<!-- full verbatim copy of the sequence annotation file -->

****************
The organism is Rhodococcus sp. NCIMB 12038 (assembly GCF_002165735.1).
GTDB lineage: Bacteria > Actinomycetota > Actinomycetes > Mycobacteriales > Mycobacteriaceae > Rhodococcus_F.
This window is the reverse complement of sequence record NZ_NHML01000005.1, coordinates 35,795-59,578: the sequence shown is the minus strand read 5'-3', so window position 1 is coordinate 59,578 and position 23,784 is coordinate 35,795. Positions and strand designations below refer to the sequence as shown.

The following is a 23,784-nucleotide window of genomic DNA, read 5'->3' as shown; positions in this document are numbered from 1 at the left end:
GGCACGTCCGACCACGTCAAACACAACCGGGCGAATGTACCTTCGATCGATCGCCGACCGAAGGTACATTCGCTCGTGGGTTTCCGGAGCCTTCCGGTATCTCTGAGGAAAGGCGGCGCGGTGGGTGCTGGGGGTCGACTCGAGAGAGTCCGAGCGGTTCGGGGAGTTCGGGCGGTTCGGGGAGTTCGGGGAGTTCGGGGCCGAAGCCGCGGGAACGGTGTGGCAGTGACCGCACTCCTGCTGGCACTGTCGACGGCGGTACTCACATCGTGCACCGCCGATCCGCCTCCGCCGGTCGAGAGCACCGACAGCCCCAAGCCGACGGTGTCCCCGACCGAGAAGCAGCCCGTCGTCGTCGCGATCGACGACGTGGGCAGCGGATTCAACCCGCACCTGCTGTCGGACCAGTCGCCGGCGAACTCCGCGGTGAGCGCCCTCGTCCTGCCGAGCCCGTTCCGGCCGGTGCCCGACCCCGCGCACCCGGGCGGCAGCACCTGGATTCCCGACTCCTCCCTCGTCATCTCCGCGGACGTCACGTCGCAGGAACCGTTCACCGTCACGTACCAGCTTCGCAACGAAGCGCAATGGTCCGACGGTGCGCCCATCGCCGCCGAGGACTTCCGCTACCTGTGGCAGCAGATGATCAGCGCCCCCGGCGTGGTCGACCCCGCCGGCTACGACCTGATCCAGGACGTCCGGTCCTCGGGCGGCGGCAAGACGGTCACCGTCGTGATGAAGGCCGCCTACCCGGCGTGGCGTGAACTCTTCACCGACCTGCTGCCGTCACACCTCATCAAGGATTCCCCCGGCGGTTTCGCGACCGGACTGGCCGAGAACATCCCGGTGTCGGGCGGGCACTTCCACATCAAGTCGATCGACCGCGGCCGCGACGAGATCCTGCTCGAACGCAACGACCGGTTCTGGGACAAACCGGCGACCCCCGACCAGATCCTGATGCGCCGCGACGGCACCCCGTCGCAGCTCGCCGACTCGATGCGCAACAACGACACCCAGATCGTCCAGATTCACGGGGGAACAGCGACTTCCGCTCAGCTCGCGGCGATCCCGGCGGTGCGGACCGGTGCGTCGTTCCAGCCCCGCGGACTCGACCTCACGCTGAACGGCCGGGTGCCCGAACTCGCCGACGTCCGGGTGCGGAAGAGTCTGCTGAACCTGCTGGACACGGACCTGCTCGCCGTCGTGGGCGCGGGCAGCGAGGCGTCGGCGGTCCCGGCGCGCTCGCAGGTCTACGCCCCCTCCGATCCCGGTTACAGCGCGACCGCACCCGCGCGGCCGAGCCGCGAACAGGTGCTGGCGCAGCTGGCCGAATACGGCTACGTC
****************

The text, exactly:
The organism is Rhodococcus sp. NCIMB 12038 (assembly GCF_002165735.1).
GTDB lineage: Bacteria > Actinomycetota > Actinomycetes > Mycobacteriales > Mycobacteriaceae > Rhodococcus_F.
This window is the reverse complement of sequence record NZ_NHML01000005.1, coordinates 35,795-59,578: the sequence shown is the minus strand read 5'-3', so window position 1 is coordinate 59,578 and position 23,784 is coordinate 35,795. Positions and strand designations below refer to the sequence as shown.

The following is a 23,784-nucleotide window of genomic DNA, read 5'->3' as shown; positions in this document are numbered from 1 at the left end:
GGCACGTCCGACCACGTCAAACACAACCGGGCGAATGTACCTTCGATCGATCGCCGACCGAAGGTACATTCGCTCGTGGGTTTCCGGAGCCTTCCGGTATCTCTGAGGAAAGGCGGCGCGGTGGGTGCTGGGGGTCGACTCGAGAGAGTCCGAGCGGTTCGGGGAGTTCGGGCGGTTCGGGGAGTTCGGGGAGTTCGGGGCCGAAGCCGCGGGAACGGTGTGGCAGTGACCGCACTCCTGCTGGCACTGTCGACGGCGGTACTCACATCGTGCACCGCCGATCCGCCTCCGCCGGTCGAGAGCACCGACAGCCCCAAGCCGACGGTGTCCCCGACCGAGAAGCAGCCCGTCGTCGTCGCGATCGACGACGTGGGCAGCGGATTCAACCCGCACCTGCTGTCGGACCAGTCGCCGGCGAACTCCGCGGTGAGCGCCCTCGTCCTGCCGAGCCCGTTCCGGCCGGTGCCCGACCCCGCGCACCCGGGCGGCAGCACCTGGATTCCCGACTCCTCCCTCGTCATCTCCGCGGACGTCACGTCGCAGGAACCGTTCACCGTCACGTACCAGCTTCGCAACGAAGCGCAATGGTCCGACGGTGCGCCCATCGCCGCCGAGGACTTCCGCTACCTGTGGCAGCAGATGATCAGCGCCCCCGGCGTGGTCGACCCCGCCGGCTACGACCTGATCCAGGACGTCCGGTCCTCGGGCGGCGGCAAGACGGTCACCGTCGTGATGAAGGCCGCCTACCCGGCGTGGCGTGAACTCTTCACCGACCTGCTGCCGTCACACCTCATCAAGGATTCCCCCGGCGGTTTCGCGACCGGACTGGCCGAGAACATCCCGGTGTCGGGCGGGCACTTCCACATCAAGTCGATCGACCGCGGCCGCGACGAGATCCTGCTCGAACGCAACGACCGGTTCTGGGACAAACCGGCGACCCCCGACCAGATCCTGATGCGCCGCGACGGCACCCCGTCGCAGCTCGCCGACTCGATGCGCAACAACGACACCCAGATCGTCCAGATTCACGGGGGAACAGCGACTTCCGCTCAGCTCGCGGCGATCCCGGCGGTGCGGACCGGTGCGTCGTTCCAGCCCCGCGGACTCGACCTCACGCTGAACGGCCGGGTGCCCGAACTCGCCGACGTCCGGGTGCGGAAGAGTCTGCTGAACCTGCTGGACACGGACCTGCTCGCCGTCGTGGGCGCGGGCAGCGAGGCGTCGGCGGTCCCGGCGCGCTCGCAGGTCTACGCCCCCTCCGATCCCGGTTACAGCGCGACCGCACCCGCGCGGCCGAGCCGCGAACAGGTGCTGGCGCAGCTGGCCGAATACGGCTACGTC